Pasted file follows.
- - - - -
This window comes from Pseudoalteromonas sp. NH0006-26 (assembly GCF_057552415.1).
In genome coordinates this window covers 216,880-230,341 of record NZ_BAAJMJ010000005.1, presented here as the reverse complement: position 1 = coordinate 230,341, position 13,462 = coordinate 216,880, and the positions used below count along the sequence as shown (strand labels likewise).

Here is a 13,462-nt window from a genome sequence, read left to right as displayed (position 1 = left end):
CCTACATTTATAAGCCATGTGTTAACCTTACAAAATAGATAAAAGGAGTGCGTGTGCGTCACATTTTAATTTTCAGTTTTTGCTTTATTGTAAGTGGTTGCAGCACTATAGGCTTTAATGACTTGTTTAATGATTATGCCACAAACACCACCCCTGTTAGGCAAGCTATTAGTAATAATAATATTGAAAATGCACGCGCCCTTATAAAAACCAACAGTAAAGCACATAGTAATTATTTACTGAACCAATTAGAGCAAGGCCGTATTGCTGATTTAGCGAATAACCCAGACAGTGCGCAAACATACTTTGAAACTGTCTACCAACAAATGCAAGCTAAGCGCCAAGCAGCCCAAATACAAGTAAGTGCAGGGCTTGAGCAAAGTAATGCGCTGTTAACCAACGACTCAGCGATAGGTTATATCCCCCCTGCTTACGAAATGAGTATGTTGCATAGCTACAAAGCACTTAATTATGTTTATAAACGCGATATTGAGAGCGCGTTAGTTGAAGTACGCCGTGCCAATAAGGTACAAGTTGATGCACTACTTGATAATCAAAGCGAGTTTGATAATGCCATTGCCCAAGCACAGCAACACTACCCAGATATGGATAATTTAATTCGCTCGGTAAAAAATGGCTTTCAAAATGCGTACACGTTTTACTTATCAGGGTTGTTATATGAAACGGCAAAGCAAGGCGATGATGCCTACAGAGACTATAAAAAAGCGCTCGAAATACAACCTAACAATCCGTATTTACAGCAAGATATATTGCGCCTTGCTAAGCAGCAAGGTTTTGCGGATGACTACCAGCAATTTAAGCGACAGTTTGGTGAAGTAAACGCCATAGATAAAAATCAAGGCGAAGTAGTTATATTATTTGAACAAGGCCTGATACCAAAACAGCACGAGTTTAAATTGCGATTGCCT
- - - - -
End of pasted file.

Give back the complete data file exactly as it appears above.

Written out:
This window comes from Pseudoalteromonas sp. NH0006-26 (assembly GCF_057552415.1).
In genome coordinates this window covers 216,880-230,341 of record NZ_BAAJMJ010000005.1, presented here as the reverse complement: position 1 = coordinate 230,341, position 13,462 = coordinate 216,880, and the positions used below count along the sequence as shown (strand labels likewise).

Here is a 13,462-nt window from a genome sequence, read left to right as displayed (position 1 = left end):
CCTACATTTATAAGCCATGTGTTAACCTTACAAAATAGATAAAAGGAGTGCGTGTGCGTCACATTTTAATTTTCAGTTTTTGCTTTATTGTAAGTGGTTGCAGCACTATAGGCTTTAATGACTTGTTTAATGATTATGCCACAAACACCACCCCTGTTAGGCAAGCTATTAGTAATAATAATATTGAAAATGCACGCGCCCTTATAAAAACCAACAGTAAAGCACATAGTAATTATTTACTGAACCAATTAGAGCAAGGCCGTATTGCTGATTTAGCGAATAACCCAGACAGTGCGCAAACATACTTTGAAACTGTCTACCAACAAATGCAAGCTAAGCGCCAAGCAGCCCAAATACAAGTAAGTGCAGGGCTTGAGCAAAGTAATGCGCTGTTAACCAACGACTCAGCGATAGGTTATATCCCCCCTGCTTACGAAATGAGTATGTTGCATAGCTACAAAGCACTTAATTATGTTTATAAACGCGATATTGAGAGCGCGTTAGTTGAAGTACGCCGTGCCAATAAGGTACAAGTTGATGCACTACTTGATAATCAAAGCGAGTTTGATAATGCCATTGCCCAAGCACAGCAACACTACCCAGATATGGATAATTTAATTCGCTCGGTAAAAAATGGCTTTCAAAATGCGTACACGTTTTACTTATCAGGGTTGTTATATGAAACGGCAAAGCAAGGCGATGATGCCTACAGAGACTATAAAAAAGCGCTCGAAATACAACCTAACAATCCGTATTTACAGCAAGATATATTGCGCCTTGCTAAGCAGCAAGGTTTTGCGGATGACTACCAGCAATTTAAGCGACAGTTTGGTGAAGTAAACGCCATAGATAAAAATCAAGGCGAAGTAGTTATATTATTTGAACAAGGCCTGATACCAAAACAGCACGAGTTTAAATTGCGATTGCCT